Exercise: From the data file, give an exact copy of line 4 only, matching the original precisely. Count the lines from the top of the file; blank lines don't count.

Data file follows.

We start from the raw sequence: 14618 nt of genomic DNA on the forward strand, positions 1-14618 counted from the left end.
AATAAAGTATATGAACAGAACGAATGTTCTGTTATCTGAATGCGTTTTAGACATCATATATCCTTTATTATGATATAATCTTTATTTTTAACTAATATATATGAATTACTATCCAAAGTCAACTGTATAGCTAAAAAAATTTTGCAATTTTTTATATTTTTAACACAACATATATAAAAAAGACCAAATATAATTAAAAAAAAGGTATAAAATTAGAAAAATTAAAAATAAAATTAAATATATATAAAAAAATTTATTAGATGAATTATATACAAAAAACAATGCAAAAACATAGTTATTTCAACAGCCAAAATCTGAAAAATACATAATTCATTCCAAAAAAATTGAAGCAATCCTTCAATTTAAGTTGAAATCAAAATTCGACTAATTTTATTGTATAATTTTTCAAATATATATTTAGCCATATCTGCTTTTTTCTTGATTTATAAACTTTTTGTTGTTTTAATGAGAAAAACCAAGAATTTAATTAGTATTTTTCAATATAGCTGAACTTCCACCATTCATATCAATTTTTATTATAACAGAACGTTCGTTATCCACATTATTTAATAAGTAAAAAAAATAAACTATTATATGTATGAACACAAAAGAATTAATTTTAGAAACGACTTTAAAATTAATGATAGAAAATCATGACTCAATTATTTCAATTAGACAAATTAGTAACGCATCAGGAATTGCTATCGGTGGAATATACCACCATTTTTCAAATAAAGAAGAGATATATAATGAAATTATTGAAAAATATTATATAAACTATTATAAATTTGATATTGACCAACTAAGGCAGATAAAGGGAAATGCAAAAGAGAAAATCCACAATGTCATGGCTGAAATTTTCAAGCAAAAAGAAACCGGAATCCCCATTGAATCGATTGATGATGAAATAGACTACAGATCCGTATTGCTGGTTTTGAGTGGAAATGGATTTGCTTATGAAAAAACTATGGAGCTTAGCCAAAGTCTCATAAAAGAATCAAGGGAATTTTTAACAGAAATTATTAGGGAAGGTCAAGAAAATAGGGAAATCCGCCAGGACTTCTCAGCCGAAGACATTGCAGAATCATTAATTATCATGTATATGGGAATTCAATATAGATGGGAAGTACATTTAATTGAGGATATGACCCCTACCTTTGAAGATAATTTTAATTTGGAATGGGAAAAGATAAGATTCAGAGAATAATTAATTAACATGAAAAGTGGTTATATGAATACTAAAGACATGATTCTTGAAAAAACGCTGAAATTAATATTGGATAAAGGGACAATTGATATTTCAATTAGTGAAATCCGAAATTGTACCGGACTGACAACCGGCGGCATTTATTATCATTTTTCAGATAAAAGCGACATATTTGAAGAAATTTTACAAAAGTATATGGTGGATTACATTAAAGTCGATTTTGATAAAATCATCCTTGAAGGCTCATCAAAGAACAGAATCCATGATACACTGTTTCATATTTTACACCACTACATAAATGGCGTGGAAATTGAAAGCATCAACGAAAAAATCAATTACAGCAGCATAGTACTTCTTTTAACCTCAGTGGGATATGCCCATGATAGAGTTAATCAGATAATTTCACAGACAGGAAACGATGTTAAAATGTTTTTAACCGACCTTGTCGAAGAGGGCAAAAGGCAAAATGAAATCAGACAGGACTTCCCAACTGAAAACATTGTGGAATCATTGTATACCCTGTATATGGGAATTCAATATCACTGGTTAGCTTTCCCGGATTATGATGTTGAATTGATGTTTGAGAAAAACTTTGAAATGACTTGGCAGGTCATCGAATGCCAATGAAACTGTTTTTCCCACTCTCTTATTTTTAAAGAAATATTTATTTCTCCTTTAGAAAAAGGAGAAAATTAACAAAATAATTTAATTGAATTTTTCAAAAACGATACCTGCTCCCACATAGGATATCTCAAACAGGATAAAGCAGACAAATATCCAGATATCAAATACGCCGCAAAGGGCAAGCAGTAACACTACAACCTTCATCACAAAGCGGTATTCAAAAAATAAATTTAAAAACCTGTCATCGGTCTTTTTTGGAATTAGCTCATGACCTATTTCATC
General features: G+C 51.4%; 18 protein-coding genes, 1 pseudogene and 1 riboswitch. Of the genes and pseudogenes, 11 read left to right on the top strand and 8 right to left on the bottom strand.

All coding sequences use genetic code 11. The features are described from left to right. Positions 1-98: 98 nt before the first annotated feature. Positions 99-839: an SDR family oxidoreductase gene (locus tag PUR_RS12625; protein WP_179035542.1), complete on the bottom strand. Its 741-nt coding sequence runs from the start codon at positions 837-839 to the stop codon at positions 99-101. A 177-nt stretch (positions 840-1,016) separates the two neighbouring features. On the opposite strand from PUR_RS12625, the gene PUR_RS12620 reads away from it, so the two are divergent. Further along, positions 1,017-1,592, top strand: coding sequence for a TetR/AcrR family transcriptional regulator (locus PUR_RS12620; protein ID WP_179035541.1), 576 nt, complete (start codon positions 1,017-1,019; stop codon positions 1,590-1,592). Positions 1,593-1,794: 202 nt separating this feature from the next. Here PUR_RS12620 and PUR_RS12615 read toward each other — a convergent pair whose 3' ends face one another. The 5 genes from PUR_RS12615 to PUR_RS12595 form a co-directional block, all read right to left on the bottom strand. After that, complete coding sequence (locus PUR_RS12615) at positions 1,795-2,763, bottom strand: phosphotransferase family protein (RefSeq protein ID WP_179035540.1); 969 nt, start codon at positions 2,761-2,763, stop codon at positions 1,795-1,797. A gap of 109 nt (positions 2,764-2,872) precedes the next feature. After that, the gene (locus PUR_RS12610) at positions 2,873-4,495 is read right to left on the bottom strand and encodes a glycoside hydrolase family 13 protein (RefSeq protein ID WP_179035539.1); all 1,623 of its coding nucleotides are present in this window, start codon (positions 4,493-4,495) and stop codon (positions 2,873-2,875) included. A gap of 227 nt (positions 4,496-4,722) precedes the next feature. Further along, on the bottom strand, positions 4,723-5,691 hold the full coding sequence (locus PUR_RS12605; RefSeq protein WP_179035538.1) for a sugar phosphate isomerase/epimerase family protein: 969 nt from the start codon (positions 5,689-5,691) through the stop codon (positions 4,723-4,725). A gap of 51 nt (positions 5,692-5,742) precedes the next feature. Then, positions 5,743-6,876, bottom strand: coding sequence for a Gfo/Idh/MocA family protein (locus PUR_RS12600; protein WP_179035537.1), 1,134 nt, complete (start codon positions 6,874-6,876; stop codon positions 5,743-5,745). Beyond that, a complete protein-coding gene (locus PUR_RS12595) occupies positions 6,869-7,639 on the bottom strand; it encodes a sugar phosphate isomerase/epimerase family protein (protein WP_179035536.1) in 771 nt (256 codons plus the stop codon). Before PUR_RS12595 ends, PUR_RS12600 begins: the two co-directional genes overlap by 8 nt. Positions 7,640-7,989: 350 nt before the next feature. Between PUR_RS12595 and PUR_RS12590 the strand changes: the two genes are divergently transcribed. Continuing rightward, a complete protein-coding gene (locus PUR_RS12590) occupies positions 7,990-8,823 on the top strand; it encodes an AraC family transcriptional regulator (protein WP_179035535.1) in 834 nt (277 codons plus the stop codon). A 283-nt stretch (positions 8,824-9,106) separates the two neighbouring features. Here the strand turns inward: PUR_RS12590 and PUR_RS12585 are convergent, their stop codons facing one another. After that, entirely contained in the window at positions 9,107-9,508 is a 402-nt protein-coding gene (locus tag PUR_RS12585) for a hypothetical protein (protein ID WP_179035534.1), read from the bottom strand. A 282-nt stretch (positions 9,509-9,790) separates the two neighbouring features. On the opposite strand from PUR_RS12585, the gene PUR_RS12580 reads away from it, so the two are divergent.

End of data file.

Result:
All coding sequences use genetic code 11. The features are described from left to right. Positions 1-98: 98 nt before the first annotated feature. Positions 99-839: an SDR family oxidoreductase gene (locus tag PUR_RS12625; protein WP_179035542.1), complete on the bottom strand. Its 741-nt coding sequence runs from the start codon at positions 837-839 to the stop codon at positions 99-101. A 177-nt stretch (positions 840-1,016) separates the two neighbouring features. On the opposite strand from PUR_RS12625, the gene PUR_RS12620 reads away from it, so the two are divergent. Further along, positions 1,017-1,592, top strand: coding sequence for a TetR/AcrR family transcriptional regulator (locus PUR_RS12620; protein ID WP_179035541.1), 576 nt, complete (start codon positions 1,017-1,019; stop codon positions 1,590-1,592). Positions 1,593-1,794: 202 nt separating this feature from the next. Here PUR_RS12620 and PUR_RS12615 read toward each other — a convergent pair whose 3' ends face one another. The 5 genes from PUR_RS12615 to PUR_RS12595 form a co-directional block, all read right to left on the bottom strand. After that, complete coding sequence (locus PUR_RS12615) at positions 1,795-2,763, bottom strand: phosphotransferase family protein (RefSeq protein ID WP_179035540.1); 969 nt, start codon at positions 2,761-2,763, stop codon at positions 1,795-1,797. A gap of 109 nt (positions 2,764-2,872) precedes the next feature. After that, the gene (locus PUR_RS12610) at positions 2,873-4,495 is read right to left on the bottom strand and encodes a glycoside hydrolase family 13 protein (RefSeq protein ID WP_179035539.1); all 1,623 of its coding nucleotides are present in this window, start codon (positions 4,493-4,495) and stop codon (positions 2,873-2,875) included. A gap of 227 nt (positions 4,496-4,722) precedes the next feature. Further along, on the bottom strand, positions 4,723-5,691 hold the full coding sequence (locus PUR_RS12605; RefSeq protein WP_179035538.1) for a sugar phosphate isomerase/epimerase family protein: 969 nt from the start codon (positions 5,689-5,691) through the stop codon (positions 4,723-4,725). A gap of 51 nt (positions 5,692-5,742) precedes the next feature. Then, positions 5,743-6,876, bottom strand: coding sequence for a Gfo/Idh/MocA family protein (locus PUR_RS12600; protein WP_179035537.1), 1,134 nt, complete (start codon positions 6,874-6,876; stop codon positions 5,743-5,745). Beyond that, a complete protein-coding gene (locus PUR_RS12595) occupies positions 6,869-7,639 on the bottom strand; it encodes a sugar phosphate isomerase/epimerase family protein (protein WP_179035536.1) in 771 nt (256 codons plus the stop codon). Before PUR_RS12595 ends, PUR_RS12600 begins: the two co-directional genes overlap by 8 nt. Positions 7,640-7,989: 350 nt before the next feature. Between PUR_RS12595 and PUR_RS12590 the strand changes: the two genes are divergently transcribed. Continuing rightward, a complete protein-coding gene (locus PUR_RS12590) occupies positions 7,990-8,823 on the top strand; it encodes an AraC family transcriptional regulator (protein WP_179035535.1) in 834 nt (277 codons plus the stop codon). A 283-nt stretch (positions 8,824-9,106) separates the two neighbouring features. Here the strand turns inward: PUR_RS12590 and PUR_RS12585 are convergent, their stop codons facing one another. After that, entirely contained in the window at positions 9,107-9,508 is a 402-nt protein-coding gene (locus tag PUR_RS12585) for a hypothetical protein (protein ID WP_179035534.1), read from the bottom strand. A 282-nt stretch (positions 9,509-9,790) separates the two neighbouring features. On the opposite strand from PUR_RS12585, the gene PUR_RS12580 reads away from it, so the two are divergent.